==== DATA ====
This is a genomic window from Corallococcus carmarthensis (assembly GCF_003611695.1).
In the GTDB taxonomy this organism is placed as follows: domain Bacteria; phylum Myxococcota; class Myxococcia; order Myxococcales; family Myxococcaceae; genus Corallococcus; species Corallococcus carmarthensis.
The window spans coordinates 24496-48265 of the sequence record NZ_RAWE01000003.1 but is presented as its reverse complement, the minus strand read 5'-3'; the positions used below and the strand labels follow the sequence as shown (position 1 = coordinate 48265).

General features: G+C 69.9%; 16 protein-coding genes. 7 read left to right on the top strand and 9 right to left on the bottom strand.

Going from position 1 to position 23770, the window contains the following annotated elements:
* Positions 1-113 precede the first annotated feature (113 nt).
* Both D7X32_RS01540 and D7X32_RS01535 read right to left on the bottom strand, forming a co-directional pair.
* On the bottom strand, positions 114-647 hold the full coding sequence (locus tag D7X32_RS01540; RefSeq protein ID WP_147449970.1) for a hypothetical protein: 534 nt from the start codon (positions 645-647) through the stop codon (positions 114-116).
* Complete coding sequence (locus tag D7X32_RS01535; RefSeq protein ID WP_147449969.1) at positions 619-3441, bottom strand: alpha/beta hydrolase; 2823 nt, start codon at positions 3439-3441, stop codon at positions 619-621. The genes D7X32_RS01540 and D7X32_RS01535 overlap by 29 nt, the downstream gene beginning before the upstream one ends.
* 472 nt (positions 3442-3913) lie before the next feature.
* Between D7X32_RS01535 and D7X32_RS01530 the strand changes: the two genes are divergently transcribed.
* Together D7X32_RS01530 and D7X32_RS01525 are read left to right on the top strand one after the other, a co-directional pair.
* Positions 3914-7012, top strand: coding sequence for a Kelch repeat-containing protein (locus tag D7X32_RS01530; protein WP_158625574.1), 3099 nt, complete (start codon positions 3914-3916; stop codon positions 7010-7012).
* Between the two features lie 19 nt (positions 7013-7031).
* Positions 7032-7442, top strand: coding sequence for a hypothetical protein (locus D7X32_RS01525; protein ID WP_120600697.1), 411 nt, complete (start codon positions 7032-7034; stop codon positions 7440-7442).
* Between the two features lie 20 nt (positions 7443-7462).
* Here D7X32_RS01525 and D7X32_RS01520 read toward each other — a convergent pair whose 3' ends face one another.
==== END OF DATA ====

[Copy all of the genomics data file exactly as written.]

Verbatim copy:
This is a genomic window from Corallococcus carmarthensis (assembly GCF_003611695.1).
In the GTDB taxonomy this organism is placed as follows: domain Bacteria; phylum Myxococcota; class Myxococcia; order Myxococcales; family Myxococcaceae; genus Corallococcus; species Corallococcus carmarthensis.
The window spans coordinates 24496-48265 of the sequence record NZ_RAWE01000003.1 but is presented as its reverse complement, the minus strand read 5'-3'; the positions used below and the strand labels follow the sequence as shown (position 1 = coordinate 48265).

General features: G+C 69.9%; 16 protein-coding genes. 7 read left to right on the top strand and 9 right to left on the bottom strand.

Going from position 1 to position 23770, the window contains the following annotated elements:
* Positions 1-113 precede the first annotated feature (113 nt).
* Both D7X32_RS01540 and D7X32_RS01535 read right to left on the bottom strand, forming a co-directional pair.
* On the bottom strand, positions 114-647 hold the full coding sequence (locus tag D7X32_RS01540; RefSeq protein ID WP_147449970.1) for a hypothetical protein: 534 nt from the start codon (positions 645-647) through the stop codon (positions 114-116).
* Complete coding sequence (locus tag D7X32_RS01535; RefSeq protein ID WP_147449969.1) at positions 619-3441, bottom strand: alpha/beta hydrolase; 2823 nt, start codon at positions 3439-3441, stop codon at positions 619-621. The genes D7X32_RS01540 and D7X32_RS01535 overlap by 29 nt, the downstream gene beginning before the upstream one ends.
* 472 nt (positions 3442-3913) lie before the next feature.
* Between D7X32_RS01535 and D7X32_RS01530 the strand changes: the two genes are divergently transcribed.
* Together D7X32_RS01530 and D7X32_RS01525 are read left to right on the top strand one after the other, a co-directional pair.
* Positions 3914-7012, top strand: coding sequence for a Kelch repeat-containing protein (locus tag D7X32_RS01530; protein WP_158625574.1), 3099 nt, complete (start codon positions 3914-3916; stop codon positions 7010-7012).
* Between the two features lie 19 nt (positions 7013-7031).
* Positions 7032-7442, top strand: coding sequence for a hypothetical protein (locus D7X32_RS01525; protein ID WP_120600697.1), 411 nt, complete (start codon positions 7032-7034; stop codon positions 7440-7442).
* Between the two features lie 20 nt (positions 7443-7462).
* Here D7X32_RS01525 and D7X32_RS01520 read toward each other — a convergent pair whose 3' ends face one another.